AT commits to environmental trial to protect endangered fish

An Auckland Transport (AT) environmental programme will see a population of endangered giant kōkopu fish protected on Waiheke Island.

AT will finish the sealing of a 1491m section of Waiheke’s Awaawaroa Road this week, as part of an environmental improvement trial to reduce the sediment load being discharged to the stream.

This project is being undertaken by Dr Cathy Bebelman, Environmental Specialist at AT, in partnership with Auckland Council Environmental Services Specialist Matt Bloxham from Auckland Council’s bio design team.

The pavement works are being delivered by the Hauraki Gulf Islands AT and Downer road maintenance teams.

The approximately $244,000 road sealing work will be funded through the Regional Land Transport Plan (RLTP) sustainability fund with Auckland Council’s Healthy Waters Unit committing additional funding for further drainage upgrades.

Giant kōkopu, one of five whitebait species in Auckland, is under threat – particularly on the mainland.

The giant kōkopu that inhabit the stream and wetland close to the road, were first found in Awaawaroa Wetland in 2014. This, and the discovery of two new Auckland populations – one in a neighbouring catchment on the southern side of Waiheke Island, and another at Whatipu in the Waitakere Ranges – has slightly improved the prospects for these fish in Auckland.

Mr Bloxham says giant kōkopu have disappeared from 25 locations on mainland Auckland in recent decades and from Whakanewha Regional Park immediately adjacent to Awaawaroa Wetland.

“We have to therefore move quickly to stabilise the two remaining Waiheke populations. The pavement surfacing will substantially improve the species’ prospects on the island,” says Mr Bloxham.

Giant kōkopu

AT is responsible for over 7500 km of road within the Auckland region and approximately 840 km of this road network is unsealed. These unsealed roads contribute large volumes of sediment to freshwater and coastal receiving environments in the northern, western and southern parts of the Auckland region during heavy rainfall.

 While the runoff from many of the unsealed roads is filtered through vegetation before entering the receiving environment, there are a number of roads that transport sediment directly, without treatment, to sensitive freshwater streams and estuaries.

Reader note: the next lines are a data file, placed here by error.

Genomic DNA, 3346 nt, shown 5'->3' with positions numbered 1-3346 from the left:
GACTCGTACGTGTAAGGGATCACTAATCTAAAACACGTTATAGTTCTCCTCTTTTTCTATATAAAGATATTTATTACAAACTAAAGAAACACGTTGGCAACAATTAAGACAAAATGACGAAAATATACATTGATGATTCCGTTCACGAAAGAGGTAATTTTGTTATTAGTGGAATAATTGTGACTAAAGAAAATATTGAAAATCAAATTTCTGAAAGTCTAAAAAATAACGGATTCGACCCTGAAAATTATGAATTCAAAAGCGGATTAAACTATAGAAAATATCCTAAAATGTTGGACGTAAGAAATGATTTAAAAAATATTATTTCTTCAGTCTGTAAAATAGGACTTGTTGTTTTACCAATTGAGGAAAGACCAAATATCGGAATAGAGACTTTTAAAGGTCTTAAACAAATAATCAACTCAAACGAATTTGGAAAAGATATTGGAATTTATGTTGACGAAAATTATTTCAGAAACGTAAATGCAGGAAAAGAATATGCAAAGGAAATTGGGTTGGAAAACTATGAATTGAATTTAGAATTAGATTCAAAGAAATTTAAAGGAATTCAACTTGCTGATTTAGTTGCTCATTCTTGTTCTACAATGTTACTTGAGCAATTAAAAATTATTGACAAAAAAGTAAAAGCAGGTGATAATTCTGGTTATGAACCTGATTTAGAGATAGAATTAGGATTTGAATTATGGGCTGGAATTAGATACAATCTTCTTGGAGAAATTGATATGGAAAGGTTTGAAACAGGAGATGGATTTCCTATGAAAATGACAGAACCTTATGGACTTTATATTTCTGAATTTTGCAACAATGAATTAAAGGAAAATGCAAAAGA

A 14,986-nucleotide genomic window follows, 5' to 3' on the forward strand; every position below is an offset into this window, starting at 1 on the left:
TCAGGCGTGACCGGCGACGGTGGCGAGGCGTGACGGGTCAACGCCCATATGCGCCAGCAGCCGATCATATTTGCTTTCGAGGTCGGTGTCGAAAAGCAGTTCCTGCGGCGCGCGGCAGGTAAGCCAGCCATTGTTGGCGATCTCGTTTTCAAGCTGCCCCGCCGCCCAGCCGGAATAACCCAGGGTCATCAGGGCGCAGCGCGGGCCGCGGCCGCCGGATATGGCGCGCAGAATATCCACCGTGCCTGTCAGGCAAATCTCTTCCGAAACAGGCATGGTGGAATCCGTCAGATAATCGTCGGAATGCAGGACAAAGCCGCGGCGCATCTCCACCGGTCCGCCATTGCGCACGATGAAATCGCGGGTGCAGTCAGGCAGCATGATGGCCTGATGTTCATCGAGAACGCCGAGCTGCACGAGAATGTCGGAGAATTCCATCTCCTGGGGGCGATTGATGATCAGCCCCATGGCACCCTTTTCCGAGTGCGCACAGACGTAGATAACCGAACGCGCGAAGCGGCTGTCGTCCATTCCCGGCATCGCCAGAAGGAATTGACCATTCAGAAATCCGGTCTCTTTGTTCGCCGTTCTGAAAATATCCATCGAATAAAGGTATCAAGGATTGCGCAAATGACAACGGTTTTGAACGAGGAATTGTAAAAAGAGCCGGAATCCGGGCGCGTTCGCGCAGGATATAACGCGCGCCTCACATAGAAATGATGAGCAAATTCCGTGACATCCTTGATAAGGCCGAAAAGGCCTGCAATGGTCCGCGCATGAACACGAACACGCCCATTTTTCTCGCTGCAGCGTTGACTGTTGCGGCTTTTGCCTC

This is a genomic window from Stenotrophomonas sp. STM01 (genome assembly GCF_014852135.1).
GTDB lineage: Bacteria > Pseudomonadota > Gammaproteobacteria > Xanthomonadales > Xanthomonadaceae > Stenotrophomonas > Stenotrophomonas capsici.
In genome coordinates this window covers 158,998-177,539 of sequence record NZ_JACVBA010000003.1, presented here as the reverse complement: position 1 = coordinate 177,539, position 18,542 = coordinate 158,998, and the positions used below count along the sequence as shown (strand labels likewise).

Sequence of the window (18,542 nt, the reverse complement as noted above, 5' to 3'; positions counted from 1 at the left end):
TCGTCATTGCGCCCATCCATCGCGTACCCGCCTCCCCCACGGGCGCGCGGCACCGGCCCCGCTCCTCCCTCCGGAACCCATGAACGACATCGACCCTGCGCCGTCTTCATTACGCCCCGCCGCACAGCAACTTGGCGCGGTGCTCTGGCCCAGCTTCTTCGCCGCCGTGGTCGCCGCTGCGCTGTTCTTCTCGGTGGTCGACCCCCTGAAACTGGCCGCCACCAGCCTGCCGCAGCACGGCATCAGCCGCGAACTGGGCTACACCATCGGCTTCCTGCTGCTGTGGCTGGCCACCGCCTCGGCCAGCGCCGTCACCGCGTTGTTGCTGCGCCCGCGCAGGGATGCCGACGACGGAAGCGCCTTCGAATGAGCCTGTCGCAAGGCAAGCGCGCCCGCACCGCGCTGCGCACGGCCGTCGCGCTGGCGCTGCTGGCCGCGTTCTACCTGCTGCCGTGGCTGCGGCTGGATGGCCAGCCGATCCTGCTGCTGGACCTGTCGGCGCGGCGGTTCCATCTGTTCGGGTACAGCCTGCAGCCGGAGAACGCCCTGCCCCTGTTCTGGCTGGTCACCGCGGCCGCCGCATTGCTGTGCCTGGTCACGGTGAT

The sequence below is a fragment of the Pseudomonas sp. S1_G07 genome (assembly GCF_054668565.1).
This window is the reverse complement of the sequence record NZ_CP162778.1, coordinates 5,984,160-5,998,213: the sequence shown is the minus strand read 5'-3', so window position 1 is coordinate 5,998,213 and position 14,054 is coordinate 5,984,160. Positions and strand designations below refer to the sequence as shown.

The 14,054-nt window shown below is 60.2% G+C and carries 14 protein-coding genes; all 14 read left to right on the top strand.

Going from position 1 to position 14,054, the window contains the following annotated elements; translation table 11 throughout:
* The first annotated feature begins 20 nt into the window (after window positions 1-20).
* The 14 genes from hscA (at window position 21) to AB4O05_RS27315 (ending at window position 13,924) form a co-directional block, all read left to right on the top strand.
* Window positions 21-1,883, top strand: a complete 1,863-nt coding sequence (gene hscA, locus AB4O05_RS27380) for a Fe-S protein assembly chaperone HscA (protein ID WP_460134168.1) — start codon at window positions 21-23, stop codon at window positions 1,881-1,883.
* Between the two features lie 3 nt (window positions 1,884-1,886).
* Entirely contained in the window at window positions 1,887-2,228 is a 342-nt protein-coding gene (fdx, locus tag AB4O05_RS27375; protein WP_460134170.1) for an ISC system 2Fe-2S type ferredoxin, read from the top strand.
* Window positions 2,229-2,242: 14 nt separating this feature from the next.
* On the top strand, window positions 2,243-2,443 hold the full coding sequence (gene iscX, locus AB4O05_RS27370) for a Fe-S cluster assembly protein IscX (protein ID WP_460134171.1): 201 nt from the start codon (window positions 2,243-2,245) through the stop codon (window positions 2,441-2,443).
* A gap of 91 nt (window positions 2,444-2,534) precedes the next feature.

Sediment impacts native fish on so many levels and is implicated in the decline of giant kōkopu populations nationally and throughout mainland Auckland. Sediment has both lethal and chronic impacts on native freshwater fish, reducing juvenile survival and stunting growth,” says Mr Bloxham.

“For example, sediment smothers aquatic invertebrates, one of giant kōkopu’s main food items, while at the same time infilling the deep wetland pools giant kōkopu covet,” he says.

Waiheke Local Board chair, Cath Handley, says the work is a reflection of how the board’s relationship with AT is working to support Waiheke’s ambitions for its precious environments.

“The last local board identified this as a critical sealing project and now it’s happening. It’s identified in our 10 year plan, and has been one where the local board, AT and Auckland Council have collaborated to help protect the wetlands and the habitat for the endangered giant kōkopu. It’s a high point of my time with the Waiheke Local Board.”

Auckland Transport’s Chief Engineer, Murray Burt, says that through the Environmental Sustainability Infrastructure Programme, there is opportunity to trial pavement surfacing treatments to reduce sediment run-off from unsealed roads that drain directly to streams populated with giant kōkopu.

“The work will make sure that we reduce sediment when it rains. We are sealing the surface of the road to minimise sediment discharging to the stream and killing the giant kōkopu. This work is not part of our usual maintenance programme. This environmental trial is a unique piece of work and we will be monitoring its results.”